Category Archives: MUSIC + THEATRE

London Slant: An exotic evening at Leighton House

An oriental crescent moon was shining as I arrived at Leighton House and entered its bejewelled Arab Hall. Ever since this One Thousand and One Nights fantasy was unveiled in 1879 by its artist/owner, Lord Leighton, it has dazzled visitors with its panels of Islamic tiles, golden dome and mosaic floors. Queen Victoria was one of many who have come to marvel at what he built “for the sake of something beautiful to look at once in a while”—and to showcase paintings that included his own, executed in his upstairs studio.

Leighton House Arab Hall

A fountain, fabulous tiles and a golden dome: the Arab Hall at Leighton House.

But not since Leighton died in 1896 and his collection was dispersed has there been a better time to soak up its atmosphere. Its silk-clad walls are currently hung with 52 rarely seen paintings owned by Mexico’s Pérez Simón, the largest collection of Victorian art outside Britain. These include four works by Lord Leighton that have returned for the first time since he painted them here.

Greek Girls picking up Pebbles by the Sea by Frederic, Lord Leighton

Back after a long absence: Greek Girls picking up Pebbles by the Sea painted by Lord Leighton in his vast studio upstairs.

Roaming around these sensual rooms I felt as if I were being drawn into a dream. A fountain lazily trickled and Moorish lanterns illuminated lustrous friezes of fantasy creatures and calligraphy. Many of the paintings feature women draped in flimsy robes and I could imagine them descending from the walls to perform the dance of the seven veils.

A cruel Roman emperor drowns his dinner guests in petals: The Roses of Heliogabalus by Lawrence Alma-Tadema.

A cruel Roman emperor drowns his dinner guests in petals: The Roses of Heliogabalus by Lawrence Alma-Tadema.

Adding to the mystique was the heady scent of roses that billows from the room with the stand-out painting: The Roses of Heliogabalus by Lawrence Alma-Tadema. This unsettling depiction of the depraved eponymous Roman emperor drowning his dinner guests in a sea of sumptuous petals is particularly strange for the lack of expression on the guests’ faces: neither horror nor blind pleasure as they suffocate in this exquisitely rendered onslaught.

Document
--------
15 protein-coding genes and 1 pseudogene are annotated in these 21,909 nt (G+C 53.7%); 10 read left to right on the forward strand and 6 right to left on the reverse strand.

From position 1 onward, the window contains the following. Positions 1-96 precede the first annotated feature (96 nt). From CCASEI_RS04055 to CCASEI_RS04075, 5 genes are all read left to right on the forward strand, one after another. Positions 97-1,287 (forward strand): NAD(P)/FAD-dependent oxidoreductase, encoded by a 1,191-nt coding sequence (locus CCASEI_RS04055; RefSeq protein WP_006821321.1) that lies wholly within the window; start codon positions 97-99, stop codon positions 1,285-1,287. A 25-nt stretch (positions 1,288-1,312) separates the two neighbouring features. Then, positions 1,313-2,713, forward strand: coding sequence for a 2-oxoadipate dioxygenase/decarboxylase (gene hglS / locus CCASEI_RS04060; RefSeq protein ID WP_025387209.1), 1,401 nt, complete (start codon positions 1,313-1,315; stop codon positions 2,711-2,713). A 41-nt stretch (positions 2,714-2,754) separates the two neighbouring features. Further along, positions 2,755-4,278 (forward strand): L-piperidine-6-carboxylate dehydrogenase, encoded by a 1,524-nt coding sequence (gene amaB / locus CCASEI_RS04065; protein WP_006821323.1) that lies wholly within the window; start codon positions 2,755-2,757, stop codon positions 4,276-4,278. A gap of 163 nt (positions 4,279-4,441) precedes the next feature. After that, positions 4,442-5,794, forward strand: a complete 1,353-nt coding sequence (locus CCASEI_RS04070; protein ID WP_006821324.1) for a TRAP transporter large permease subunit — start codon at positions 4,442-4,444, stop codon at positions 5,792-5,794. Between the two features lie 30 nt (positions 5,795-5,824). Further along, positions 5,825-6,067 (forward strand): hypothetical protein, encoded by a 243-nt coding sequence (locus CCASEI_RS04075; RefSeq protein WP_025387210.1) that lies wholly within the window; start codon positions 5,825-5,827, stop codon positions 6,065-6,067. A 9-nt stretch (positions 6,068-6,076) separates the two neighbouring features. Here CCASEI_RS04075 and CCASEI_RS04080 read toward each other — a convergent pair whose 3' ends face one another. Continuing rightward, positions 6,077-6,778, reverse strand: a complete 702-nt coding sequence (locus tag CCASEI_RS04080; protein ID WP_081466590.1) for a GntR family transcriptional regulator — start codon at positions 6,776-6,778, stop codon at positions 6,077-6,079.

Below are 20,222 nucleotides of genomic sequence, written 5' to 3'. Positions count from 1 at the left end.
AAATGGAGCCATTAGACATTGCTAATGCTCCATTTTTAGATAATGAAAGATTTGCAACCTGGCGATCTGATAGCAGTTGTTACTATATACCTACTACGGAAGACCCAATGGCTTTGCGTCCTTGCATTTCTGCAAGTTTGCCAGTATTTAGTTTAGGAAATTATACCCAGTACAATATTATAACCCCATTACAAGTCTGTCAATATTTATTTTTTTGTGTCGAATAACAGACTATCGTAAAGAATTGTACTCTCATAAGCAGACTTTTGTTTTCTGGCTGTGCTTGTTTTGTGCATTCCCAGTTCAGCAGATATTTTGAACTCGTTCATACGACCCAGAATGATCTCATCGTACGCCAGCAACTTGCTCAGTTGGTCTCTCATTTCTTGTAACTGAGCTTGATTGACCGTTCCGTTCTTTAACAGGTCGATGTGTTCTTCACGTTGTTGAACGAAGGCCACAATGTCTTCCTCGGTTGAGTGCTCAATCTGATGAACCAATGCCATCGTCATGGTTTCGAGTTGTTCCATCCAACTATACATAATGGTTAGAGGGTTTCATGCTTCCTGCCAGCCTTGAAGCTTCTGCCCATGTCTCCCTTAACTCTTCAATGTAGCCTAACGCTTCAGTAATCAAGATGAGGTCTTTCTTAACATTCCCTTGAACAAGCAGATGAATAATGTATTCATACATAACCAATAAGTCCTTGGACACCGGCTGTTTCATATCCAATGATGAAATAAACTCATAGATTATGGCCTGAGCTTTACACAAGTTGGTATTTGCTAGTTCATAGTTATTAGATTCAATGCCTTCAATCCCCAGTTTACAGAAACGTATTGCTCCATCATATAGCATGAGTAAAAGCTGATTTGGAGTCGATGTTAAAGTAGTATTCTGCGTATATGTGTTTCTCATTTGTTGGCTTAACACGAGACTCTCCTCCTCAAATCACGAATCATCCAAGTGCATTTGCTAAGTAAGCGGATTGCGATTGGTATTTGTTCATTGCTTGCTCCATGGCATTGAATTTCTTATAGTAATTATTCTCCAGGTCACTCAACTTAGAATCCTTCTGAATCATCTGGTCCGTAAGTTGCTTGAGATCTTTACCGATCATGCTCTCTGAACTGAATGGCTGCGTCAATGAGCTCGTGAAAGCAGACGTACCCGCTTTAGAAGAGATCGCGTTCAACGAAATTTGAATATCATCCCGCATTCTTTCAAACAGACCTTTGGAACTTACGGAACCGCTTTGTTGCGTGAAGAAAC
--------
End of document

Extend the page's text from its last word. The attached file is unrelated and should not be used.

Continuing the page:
Inspired by the Pre-Raphealites: Song without Words by John Melhuish Strudwick.

Inspired by the Pre-Raphaelites: Song without Words by John Melhuish Strudwick.

Indeed many of the works feature wistful subjects gazing as if in a reverie. Don’t come here for psychological insight: this show is about entering a magic kingdom of myth and romance. I drifted through rooms with paintings such as Alma-Tadema’s woman on a Neapolitan terrace: Her Eyes are with her Thoughts and they are Far Away, Henry Arthur Payne’s princess sailing on a shell: The Enchanted Sea, and John William Waterhouse’s woman gazing into her future: The Crystal Ball.

I looked at works by painters who often visited Leighton in his house—Dante Gabriel Rossetti, Edward Burne-Jones and John Everett Millais—and imagined the artists sprawling on the ottoman divans.

Fabulous Iznik and William de Morgan tiles and ceramics catch the light at Leighton House.

Fabulous Iznik and William De Morgan tiles and ceramics catch the light at Leighton House.

A Victorian Obsession: The Pérez Simón Collection at Leighton House Museum, near Holland Park, London, continues until 29 March 2015. It is both a chance to view art and a piece of “immersive theatre”, where the setting is part of the show.

My tip for maximum atmosphere is to attend one of the many upcoming evening events. There are regular late night openings and curator tours plus debates, music, poetry, film and theatre evenings. I especially like the idea of the Aesthetic Soirée on 25 February. I’m only sorry that Lord Leighton, known for his “princely manner”, won’t be there to act as host.

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London Slant: What’s inside London’s three new cultural caskets?

It’s a year since a red inverted table called The Shed appeared at London’s Southbank. This temporary theatre’s first play, appropriately set around a table passed down through generations of a family, kicked off a string of full-house hits. Now this rough timber building with a fringe vibe has had its planning licence extended until 2017. Could it end up a permanent landmark alongside its neighbouring once-temporary structure, the London Eye? As a showcase for edgy works that are tapping a new, younger audience, there seems no reason why it shouldn’t run and run.

The Shed, National Theatre, London's South Bank

Extended run: The Shed at London’s Southbank Centre frames St Paul’s.